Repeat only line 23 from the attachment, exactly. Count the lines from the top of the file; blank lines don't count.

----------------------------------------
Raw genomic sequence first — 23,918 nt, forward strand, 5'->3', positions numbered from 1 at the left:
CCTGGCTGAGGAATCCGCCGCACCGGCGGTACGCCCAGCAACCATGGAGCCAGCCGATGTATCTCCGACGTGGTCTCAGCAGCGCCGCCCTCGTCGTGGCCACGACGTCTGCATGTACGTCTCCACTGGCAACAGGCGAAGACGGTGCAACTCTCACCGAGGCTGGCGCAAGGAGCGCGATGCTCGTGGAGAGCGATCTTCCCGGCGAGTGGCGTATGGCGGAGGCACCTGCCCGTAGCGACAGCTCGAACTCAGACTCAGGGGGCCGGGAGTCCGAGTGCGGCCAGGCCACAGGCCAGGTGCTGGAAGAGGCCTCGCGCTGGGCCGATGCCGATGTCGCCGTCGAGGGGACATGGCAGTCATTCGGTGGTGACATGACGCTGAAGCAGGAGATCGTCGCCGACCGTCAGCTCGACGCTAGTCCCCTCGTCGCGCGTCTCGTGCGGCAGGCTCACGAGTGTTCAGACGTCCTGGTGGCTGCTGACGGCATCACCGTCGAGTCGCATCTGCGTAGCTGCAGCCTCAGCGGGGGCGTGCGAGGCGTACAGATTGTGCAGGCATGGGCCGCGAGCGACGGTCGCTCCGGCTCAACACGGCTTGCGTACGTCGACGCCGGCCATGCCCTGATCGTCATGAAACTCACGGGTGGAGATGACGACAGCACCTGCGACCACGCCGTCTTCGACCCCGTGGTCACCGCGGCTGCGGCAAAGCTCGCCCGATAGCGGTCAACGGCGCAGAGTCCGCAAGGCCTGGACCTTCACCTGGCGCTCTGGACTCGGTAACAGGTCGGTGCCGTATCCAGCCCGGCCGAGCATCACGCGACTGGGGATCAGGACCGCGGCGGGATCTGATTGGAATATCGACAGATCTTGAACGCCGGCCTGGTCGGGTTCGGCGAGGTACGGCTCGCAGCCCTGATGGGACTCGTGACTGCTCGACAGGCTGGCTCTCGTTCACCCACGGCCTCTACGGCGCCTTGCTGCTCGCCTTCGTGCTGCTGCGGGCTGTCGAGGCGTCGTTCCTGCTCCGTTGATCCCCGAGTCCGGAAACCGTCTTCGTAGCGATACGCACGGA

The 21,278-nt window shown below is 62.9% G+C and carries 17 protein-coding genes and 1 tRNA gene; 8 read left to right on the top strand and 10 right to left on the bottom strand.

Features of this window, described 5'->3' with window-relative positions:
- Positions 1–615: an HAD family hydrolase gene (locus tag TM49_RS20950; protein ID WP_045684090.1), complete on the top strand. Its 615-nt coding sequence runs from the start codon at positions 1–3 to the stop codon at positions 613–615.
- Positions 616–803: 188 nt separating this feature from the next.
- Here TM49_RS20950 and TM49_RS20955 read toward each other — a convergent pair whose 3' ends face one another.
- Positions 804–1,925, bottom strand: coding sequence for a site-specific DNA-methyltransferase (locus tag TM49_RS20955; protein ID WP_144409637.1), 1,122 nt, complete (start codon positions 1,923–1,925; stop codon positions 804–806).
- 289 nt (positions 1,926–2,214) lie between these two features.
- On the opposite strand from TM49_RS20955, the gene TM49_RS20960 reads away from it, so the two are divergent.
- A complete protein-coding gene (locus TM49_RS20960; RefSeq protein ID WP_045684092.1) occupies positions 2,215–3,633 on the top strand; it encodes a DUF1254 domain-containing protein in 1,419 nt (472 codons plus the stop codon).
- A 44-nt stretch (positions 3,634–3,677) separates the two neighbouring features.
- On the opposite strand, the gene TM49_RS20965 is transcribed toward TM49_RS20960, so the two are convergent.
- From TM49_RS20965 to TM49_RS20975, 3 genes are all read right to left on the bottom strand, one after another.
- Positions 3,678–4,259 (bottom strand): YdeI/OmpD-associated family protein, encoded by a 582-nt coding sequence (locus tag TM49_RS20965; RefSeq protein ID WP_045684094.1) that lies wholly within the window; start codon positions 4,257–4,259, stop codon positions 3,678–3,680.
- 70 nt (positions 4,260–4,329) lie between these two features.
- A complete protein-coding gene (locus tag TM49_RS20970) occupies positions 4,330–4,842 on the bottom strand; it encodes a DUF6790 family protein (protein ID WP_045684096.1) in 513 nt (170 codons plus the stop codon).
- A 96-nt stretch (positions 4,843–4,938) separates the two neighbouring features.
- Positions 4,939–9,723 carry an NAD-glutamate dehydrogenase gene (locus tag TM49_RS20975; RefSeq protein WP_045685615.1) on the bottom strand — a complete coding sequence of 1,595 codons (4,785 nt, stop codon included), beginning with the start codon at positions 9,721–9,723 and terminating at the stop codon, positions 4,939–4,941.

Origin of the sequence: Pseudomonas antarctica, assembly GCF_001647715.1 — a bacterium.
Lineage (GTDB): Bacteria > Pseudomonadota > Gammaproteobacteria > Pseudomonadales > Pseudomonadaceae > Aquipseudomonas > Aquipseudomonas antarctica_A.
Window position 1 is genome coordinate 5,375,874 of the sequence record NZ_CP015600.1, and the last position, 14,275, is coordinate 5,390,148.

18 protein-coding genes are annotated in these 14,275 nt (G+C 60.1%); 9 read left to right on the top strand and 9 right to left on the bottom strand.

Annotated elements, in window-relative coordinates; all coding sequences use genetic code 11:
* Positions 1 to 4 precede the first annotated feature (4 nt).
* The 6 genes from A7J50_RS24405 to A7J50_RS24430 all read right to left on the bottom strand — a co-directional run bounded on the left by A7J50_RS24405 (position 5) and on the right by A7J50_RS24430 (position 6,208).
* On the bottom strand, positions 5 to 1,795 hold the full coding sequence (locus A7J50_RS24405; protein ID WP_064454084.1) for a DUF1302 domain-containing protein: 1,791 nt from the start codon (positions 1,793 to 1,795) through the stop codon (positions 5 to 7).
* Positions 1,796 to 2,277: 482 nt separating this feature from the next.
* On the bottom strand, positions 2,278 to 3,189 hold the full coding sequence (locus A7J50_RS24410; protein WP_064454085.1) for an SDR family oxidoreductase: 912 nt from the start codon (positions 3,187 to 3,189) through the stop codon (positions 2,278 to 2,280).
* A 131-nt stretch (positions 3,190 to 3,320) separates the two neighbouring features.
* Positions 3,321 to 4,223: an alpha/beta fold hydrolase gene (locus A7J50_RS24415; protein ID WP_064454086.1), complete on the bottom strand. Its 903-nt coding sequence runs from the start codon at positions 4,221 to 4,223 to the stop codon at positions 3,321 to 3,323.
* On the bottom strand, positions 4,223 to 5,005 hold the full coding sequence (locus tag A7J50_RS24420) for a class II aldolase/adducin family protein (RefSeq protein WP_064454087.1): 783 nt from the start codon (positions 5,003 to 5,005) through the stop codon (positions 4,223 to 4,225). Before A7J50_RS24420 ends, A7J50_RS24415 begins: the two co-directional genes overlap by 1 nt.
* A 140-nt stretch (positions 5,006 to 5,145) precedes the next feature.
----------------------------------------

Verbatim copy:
18 protein-coding genes are annotated in these 14,275 nt (G+C 60.1%); 9 read left to right on the top strand and 9 right to left on the bottom strand.